I, for one, want to know whether similar imprecations are aimed at doctors and other providers so that if we must ask for help to pay less, they are able to respond with useful strategies and without hostility. All health plans remind doctors of policies that aim to constrain costs by providing incentives to physicians who deliver care that is evidence-based, for example, or dictating the priorities of drugs prescribed for certain treatments. But our requests are not policy-based. They relate to the use of specific facilities, dosages and frequencies. Other than providers in federally qualified health centers, many of whom have well-honed skills in squeezing the most care for from each dollar, most providers are largely unfamiliar with the prices of the services, tests and drugs they recommend.

Will this advice to ask for a break on the price of care exert demand that results in more transparency about cost and quality? Perhaps, but only if many more people cast off their traditional passivity with regard to their care, overcome their reluctance to discuss money, and invest the time required to tracking down the elusive price and quality information that is required.

The frequency of the recommendation to haggle with one’s doctor may reassure the public that discussing the price of care will apply pressure to meaningfully reduce what we pay. But saying, “This drug/that test is too expensive for me. Can you do me a favor and spend time with me to find lower-price solutions without compromising quality?” is not an approach that will lead to a widespread and enduring solution.

While we are waiting for the enactment of federal and state policies that would ensure that each of us can afford the care we need, what private policies and public regulations about transparency and price would help us out here? What would ensure that those of us who are willing to take on the tasks of trying to cut a better deal for our care with our providers have the information and guidance to do so?

Subscribe to Miller-McCune

Jessie Gruman
Jessie Gruman, PhD, is the founder and president of the Washington, D.C.-based Center for Advancing Health. She is the author of "Aftershock: What to Do When You or Someone you Love is Diagnosed with a Devastating Diagnosis."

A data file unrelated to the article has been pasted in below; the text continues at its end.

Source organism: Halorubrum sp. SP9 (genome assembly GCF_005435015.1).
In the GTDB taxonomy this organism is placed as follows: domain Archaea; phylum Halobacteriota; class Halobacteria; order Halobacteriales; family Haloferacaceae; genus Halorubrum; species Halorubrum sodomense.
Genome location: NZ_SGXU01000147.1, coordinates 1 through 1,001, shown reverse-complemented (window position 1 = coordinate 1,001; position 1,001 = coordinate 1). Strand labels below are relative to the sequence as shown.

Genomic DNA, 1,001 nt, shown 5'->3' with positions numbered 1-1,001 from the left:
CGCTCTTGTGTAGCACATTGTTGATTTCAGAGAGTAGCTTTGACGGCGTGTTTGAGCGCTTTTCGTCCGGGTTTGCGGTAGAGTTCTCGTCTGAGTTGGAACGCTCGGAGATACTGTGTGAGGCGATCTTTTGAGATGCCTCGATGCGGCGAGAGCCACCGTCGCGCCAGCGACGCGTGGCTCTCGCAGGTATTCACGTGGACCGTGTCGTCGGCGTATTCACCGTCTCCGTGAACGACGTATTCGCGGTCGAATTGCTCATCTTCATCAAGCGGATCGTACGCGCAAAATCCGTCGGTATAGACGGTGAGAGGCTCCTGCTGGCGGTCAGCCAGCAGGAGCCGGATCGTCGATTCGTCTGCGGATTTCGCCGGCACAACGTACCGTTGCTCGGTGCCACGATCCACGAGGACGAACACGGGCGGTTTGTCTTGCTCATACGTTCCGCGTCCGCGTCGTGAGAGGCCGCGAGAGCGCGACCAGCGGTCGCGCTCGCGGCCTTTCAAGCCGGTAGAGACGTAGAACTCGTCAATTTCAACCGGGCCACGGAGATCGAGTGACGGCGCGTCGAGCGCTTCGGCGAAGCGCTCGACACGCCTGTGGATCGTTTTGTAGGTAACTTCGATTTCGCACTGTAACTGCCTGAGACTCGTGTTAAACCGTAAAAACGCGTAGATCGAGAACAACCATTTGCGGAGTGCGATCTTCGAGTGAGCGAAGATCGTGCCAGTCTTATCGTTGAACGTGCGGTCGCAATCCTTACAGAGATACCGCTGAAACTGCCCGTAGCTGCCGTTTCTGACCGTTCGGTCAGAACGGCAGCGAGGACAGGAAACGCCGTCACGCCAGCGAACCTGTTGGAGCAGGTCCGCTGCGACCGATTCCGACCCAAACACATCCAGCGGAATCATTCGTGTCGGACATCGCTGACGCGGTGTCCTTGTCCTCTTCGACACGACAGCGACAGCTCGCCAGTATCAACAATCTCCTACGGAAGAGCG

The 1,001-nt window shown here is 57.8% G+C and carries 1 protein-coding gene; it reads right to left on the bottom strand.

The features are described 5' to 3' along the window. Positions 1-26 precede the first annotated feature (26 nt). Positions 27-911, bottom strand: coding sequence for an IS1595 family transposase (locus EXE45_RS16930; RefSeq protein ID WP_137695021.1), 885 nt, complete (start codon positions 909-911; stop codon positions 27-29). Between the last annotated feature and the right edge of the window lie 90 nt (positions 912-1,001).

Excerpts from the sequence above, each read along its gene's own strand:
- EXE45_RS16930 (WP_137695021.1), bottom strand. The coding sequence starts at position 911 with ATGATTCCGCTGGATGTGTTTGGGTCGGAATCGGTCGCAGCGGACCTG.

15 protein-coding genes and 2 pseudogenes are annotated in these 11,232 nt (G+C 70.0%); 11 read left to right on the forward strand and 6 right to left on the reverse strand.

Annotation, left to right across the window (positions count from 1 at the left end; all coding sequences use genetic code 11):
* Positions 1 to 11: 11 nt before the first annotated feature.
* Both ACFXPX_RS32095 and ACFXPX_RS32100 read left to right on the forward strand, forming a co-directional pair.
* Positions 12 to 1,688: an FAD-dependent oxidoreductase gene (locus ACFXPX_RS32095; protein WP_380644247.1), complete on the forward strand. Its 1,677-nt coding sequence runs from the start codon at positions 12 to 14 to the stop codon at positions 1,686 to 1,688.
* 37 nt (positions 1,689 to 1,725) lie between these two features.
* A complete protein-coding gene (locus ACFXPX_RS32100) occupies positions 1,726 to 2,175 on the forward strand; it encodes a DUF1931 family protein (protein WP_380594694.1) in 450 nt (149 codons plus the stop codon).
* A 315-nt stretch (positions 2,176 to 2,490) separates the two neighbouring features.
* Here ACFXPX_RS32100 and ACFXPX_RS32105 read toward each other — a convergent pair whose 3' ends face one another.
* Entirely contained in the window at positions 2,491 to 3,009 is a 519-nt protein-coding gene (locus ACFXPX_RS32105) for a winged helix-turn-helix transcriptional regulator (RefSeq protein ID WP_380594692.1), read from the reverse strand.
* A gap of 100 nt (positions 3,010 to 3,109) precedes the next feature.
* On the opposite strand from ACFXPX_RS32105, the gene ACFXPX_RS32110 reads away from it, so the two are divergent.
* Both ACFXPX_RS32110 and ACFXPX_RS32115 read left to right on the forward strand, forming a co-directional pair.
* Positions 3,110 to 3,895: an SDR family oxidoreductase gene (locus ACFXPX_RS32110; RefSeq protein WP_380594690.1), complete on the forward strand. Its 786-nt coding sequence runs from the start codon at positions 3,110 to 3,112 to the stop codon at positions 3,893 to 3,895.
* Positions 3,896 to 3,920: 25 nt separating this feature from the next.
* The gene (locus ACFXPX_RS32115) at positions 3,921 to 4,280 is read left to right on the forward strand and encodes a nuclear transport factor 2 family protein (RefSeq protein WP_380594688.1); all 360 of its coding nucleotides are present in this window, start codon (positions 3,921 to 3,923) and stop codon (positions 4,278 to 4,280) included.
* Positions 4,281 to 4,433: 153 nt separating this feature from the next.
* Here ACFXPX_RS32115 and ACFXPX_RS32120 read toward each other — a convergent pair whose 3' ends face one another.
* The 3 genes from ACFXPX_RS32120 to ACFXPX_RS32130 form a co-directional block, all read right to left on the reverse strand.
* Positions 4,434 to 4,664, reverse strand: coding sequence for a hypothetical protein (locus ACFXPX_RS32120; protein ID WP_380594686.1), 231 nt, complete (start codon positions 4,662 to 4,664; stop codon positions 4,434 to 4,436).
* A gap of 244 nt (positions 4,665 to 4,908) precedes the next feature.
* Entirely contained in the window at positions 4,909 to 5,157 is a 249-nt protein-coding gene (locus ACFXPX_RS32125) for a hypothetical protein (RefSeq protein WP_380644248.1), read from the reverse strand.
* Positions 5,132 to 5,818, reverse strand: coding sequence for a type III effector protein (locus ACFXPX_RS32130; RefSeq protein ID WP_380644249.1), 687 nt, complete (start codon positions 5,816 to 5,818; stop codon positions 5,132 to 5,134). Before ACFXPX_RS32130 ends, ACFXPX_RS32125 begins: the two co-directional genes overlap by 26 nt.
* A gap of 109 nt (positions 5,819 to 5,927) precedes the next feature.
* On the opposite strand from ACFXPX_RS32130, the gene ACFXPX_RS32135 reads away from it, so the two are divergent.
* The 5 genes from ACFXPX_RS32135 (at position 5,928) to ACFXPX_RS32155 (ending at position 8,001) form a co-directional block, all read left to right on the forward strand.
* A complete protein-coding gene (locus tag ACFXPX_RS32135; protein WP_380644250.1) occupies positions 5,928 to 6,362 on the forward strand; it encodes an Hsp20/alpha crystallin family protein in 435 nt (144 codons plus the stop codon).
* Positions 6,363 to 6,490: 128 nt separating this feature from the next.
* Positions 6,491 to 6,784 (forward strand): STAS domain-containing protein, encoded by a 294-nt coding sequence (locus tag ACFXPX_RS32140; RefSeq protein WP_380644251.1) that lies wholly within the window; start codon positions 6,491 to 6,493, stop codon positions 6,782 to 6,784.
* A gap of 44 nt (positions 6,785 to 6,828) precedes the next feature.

More From Jessie Gruman

A weekly roundup of the best of Pacific Standard and PSmag.com, delivered straight to your inbox.

Recent Posts

December 22 • 2:00 PM

The Paradox of Women’s Sexuality in Breastfeeding Advocacy and Breast Cancer Campaigns

We capitalize on the sexualization of the breast to raise awareness about breast cancer, yet we cringe at the idea of a woman nursing her child.


December 22 • 1:00 PM

Keep That E-Reader Out of Bed and You’ll Feel Better in the Morning

New research finds e-readers, like other light-emitting electronic devices, can disrupt normal sleep patterns.


December 22 • 12:25 PM

Stop Trying to Be the ‘Next Silicon Valley’

American cities often try to mimic their more economically successful counterparts. A new study suggests that it’s time to stop.


December 22 • 12:00 PM

Pill Mills and the Rise of Controlled Substance Use in Medicare

Despite warnings about abuse, Medicare covered more prescriptions for potent controlled substances in 2012 than it did in 2011. The program’s top prescribers often have faced disciplinary action or criminal charges related to their medical practices.


December 22 • 10:00 AM

Economics at the North Pole: Are Santa’s Elves Slaves?

A pair of economists seek to reconcile two conflicting schools of thought in order to predict what sort of environments increase incentives for labor coercion.


December 22 • 8:00 AM

What Influences Whether Owners Pick Up After Their Dogs?

The presence or absence of suitable receptacles for bags is not the whole picture.


December 22 • 7:04 AM

Coming Soon: This Is How Gangs End


December 22 • 6:00 AM

Politicians Gonna Politic